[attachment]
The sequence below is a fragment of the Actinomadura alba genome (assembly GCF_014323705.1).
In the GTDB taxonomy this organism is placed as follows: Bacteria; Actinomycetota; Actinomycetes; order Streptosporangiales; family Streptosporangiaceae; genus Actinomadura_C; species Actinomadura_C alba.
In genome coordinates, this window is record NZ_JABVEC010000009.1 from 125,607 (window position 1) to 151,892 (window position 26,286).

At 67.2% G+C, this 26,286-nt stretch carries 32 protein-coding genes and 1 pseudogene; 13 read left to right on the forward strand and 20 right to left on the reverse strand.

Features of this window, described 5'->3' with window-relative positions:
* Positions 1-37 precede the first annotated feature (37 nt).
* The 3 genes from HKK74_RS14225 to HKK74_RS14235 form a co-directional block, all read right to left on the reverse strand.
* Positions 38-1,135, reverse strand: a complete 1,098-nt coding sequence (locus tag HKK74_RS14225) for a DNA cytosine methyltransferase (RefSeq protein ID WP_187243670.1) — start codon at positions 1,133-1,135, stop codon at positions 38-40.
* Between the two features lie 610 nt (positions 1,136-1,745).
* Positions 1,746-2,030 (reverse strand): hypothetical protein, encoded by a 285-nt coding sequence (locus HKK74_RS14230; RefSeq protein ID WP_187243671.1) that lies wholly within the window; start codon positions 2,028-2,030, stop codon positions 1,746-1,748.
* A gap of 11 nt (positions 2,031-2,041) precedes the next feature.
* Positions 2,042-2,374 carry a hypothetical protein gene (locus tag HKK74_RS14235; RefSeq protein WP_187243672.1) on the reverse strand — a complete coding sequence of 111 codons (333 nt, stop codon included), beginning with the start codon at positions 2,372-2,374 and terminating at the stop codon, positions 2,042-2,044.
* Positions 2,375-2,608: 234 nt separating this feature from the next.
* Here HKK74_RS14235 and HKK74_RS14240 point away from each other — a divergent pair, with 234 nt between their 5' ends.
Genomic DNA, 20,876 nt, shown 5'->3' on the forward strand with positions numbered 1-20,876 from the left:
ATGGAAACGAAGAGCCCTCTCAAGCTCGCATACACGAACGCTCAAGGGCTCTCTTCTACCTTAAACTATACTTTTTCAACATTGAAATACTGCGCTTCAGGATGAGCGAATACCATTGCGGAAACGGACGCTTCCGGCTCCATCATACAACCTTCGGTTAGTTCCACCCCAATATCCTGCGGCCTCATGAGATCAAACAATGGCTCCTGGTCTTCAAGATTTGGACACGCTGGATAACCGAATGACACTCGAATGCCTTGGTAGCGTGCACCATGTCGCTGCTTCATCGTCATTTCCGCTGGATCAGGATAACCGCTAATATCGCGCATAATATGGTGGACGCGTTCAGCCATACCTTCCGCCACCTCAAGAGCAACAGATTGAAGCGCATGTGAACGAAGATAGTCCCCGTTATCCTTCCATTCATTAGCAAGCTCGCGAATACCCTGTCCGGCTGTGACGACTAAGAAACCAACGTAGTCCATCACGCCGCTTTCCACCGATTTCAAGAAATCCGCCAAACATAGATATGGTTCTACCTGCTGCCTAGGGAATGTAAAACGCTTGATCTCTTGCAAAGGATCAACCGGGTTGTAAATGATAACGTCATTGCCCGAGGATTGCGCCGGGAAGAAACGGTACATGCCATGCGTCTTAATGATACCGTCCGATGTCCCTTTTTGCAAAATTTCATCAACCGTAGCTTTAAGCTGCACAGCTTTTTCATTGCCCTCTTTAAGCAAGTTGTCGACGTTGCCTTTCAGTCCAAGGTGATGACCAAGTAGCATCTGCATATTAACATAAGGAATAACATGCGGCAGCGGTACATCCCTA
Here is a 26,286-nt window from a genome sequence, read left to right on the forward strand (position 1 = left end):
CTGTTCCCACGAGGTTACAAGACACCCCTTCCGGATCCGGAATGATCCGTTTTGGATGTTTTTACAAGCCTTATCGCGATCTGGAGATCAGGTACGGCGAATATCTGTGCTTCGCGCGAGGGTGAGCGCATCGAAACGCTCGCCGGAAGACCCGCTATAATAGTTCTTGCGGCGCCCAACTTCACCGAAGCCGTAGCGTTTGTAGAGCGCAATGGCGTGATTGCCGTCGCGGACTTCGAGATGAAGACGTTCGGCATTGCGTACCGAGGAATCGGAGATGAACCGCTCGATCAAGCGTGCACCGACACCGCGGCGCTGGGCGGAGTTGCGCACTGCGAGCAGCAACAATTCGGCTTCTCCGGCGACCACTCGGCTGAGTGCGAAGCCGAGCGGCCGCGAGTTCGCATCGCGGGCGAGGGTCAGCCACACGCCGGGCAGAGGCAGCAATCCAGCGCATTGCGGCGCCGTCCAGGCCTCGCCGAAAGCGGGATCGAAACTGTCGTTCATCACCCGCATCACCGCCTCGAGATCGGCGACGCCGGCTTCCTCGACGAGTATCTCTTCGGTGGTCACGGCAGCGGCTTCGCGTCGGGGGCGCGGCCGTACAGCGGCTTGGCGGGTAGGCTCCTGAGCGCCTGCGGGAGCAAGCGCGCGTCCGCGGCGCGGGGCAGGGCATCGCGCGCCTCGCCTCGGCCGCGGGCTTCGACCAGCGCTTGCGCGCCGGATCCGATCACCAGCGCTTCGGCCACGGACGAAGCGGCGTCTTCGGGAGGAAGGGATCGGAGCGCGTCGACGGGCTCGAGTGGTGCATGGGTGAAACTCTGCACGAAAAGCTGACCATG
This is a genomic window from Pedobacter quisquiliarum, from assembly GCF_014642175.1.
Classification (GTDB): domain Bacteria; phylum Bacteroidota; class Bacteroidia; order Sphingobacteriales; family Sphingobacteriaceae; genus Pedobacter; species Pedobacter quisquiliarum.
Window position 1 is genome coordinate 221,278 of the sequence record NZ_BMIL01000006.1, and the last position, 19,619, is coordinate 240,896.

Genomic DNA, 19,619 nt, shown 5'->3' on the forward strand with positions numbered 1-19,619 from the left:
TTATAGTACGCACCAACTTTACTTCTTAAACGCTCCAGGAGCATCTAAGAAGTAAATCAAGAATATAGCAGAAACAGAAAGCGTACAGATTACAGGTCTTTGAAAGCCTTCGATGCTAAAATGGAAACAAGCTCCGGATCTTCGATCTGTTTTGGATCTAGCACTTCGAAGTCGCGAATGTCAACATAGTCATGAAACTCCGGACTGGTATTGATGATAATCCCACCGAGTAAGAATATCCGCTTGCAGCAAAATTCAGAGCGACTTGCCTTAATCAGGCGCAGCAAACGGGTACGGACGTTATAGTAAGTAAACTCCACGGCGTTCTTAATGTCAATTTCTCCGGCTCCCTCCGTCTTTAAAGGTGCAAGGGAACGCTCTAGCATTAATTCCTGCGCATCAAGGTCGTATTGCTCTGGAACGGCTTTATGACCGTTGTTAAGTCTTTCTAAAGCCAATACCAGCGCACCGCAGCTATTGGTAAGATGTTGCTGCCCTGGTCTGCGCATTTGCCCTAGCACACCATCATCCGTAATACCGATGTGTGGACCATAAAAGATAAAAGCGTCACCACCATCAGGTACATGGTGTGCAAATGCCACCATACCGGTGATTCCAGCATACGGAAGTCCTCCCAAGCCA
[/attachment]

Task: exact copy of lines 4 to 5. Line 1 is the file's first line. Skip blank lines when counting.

At 67.2% G+C, this 26,286-nt stretch carries 32 protein-coding genes and 1 pseudogene; 13 read left to right on the forward strand and 20 right to left on the reverse strand.

Features of this window, described 5'->3' with window-relative positions: